Gerald admits that his activism back then was more political than religious.

“We even found that the way King was proceeding was too soft. We were young, and when you’re young, you often prefer the firmer method.”

Gerald did not yield to Washington, but King’s “dream” would cost him dearly. When he left college, the FBI let him know that he did not really have a choice: He could either enlist in the army or leave the country. Therefore, he joined the first group of volunteers of the Peace Corps — a U.S. governmental agency — and left for two years in Nigeria. Still, the FBI held a tenacious grudge against him and made it clear that Gerald would have difficulty returning to the U.S.

“We were what you call the black expats. Basically, they prevented black activists from returning to the U.S., and so I spent two years in Switzerland, in Neufchâtel. I had a friend over there who was Algerian. It seemed to me that he was living among you, in Europe, under the same conditions we blacks were living in the U.S. Incidentally, he was killed under never-resolved circumstances.”

His return finally came in 1967. He found himself in Indiana, where he took a job in a steel factory. He was 25 years old, and the activism bug had not left his system. He took part in the formation of the famous Congressional Black Caucus, which represented the elected African-Americans in Congress. He then left for Chicago and rejoined the Black Panthers, pursuing his studies at the same time and finally homing in on King’s “dream.” Washington summoned him; he joined the Department of Education. If his activism began devoid of the least bit of religious motivation, Gerald Durley had since come to understand that he could not reach the ranks of power without it.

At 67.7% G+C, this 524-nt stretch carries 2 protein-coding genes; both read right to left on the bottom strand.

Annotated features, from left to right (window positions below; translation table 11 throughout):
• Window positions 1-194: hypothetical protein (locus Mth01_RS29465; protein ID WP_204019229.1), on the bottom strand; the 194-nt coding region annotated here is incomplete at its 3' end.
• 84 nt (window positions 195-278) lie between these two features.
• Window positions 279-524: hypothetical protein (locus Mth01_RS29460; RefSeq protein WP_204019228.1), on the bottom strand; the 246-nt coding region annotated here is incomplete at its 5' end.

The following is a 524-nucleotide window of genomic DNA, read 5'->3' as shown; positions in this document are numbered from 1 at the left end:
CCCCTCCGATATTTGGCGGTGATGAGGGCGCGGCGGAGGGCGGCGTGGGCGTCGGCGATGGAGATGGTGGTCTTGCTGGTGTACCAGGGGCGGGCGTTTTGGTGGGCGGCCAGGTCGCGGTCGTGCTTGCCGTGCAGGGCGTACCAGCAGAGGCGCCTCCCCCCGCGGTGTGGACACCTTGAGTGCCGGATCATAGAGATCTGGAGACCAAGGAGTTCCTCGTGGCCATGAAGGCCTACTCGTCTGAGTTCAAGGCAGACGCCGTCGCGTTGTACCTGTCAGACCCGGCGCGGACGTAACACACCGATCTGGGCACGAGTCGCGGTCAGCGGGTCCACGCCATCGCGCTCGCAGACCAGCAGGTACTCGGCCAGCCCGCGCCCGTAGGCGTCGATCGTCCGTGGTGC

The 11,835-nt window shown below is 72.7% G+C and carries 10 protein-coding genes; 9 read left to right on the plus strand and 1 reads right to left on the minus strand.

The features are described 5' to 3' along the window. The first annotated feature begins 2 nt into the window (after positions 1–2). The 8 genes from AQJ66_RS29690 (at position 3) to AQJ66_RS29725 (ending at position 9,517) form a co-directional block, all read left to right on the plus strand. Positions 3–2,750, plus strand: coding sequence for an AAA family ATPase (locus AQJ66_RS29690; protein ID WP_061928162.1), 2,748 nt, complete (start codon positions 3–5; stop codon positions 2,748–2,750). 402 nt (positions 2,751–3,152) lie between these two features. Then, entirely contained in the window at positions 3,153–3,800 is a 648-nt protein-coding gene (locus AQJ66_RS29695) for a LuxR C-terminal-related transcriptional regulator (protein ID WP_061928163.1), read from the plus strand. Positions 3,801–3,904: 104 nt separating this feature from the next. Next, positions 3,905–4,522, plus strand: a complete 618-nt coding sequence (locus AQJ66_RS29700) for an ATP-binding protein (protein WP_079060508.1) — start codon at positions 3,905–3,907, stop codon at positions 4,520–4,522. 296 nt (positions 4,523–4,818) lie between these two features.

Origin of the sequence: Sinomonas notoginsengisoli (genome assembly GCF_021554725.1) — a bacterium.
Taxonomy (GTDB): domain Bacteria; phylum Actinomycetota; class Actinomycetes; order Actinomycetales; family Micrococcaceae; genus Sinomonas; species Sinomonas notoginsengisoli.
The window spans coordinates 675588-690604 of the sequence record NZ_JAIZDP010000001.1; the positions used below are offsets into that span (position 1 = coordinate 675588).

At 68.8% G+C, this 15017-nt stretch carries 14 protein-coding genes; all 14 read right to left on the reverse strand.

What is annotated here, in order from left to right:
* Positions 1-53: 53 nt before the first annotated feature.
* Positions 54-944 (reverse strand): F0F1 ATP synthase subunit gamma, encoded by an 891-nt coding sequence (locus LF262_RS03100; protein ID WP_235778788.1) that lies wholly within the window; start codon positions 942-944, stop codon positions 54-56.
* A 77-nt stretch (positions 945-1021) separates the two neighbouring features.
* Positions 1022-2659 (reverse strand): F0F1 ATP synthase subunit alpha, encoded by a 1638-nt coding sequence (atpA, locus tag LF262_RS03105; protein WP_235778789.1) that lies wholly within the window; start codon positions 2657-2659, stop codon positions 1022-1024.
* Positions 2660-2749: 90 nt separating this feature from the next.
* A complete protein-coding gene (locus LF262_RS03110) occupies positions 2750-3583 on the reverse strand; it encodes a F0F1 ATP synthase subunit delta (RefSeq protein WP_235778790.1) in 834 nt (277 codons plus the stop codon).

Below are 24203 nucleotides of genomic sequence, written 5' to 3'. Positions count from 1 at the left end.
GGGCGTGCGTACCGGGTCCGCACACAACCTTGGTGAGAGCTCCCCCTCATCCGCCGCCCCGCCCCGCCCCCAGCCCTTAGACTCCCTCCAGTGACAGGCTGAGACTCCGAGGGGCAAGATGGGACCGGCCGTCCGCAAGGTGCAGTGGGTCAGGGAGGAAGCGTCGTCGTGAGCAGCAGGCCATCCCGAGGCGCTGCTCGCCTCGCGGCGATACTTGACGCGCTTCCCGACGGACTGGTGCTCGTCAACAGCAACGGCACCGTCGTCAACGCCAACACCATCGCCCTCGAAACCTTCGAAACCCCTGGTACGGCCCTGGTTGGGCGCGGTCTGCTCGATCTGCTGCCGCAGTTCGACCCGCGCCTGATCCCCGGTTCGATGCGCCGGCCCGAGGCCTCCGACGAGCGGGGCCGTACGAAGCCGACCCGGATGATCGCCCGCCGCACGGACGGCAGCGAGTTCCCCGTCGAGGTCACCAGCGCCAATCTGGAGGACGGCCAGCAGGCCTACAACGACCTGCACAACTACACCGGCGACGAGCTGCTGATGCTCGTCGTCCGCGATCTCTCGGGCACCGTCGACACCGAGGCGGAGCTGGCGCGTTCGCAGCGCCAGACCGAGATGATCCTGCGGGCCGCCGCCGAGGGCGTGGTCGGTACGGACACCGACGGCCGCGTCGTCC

While working, he enrolled at Howard University where he received a Masters in Divinity. He was 40 years old when he moved to Atlanta.

“When you build a house, first you cast the foundations. King cast the foundations. Without him, the Civil Rights movement wouldn’t have held up. For example, take the case of the American Indians. They fought for their territory, were faced with cavalry, and they lost. King used to say: ‘Love your enemies, and let God take their souls.’ He showed us the way to fight, through the law and through spirituality. And he helped us win.”

“We Are Going to Fight for Hillary. We Have Already Started!”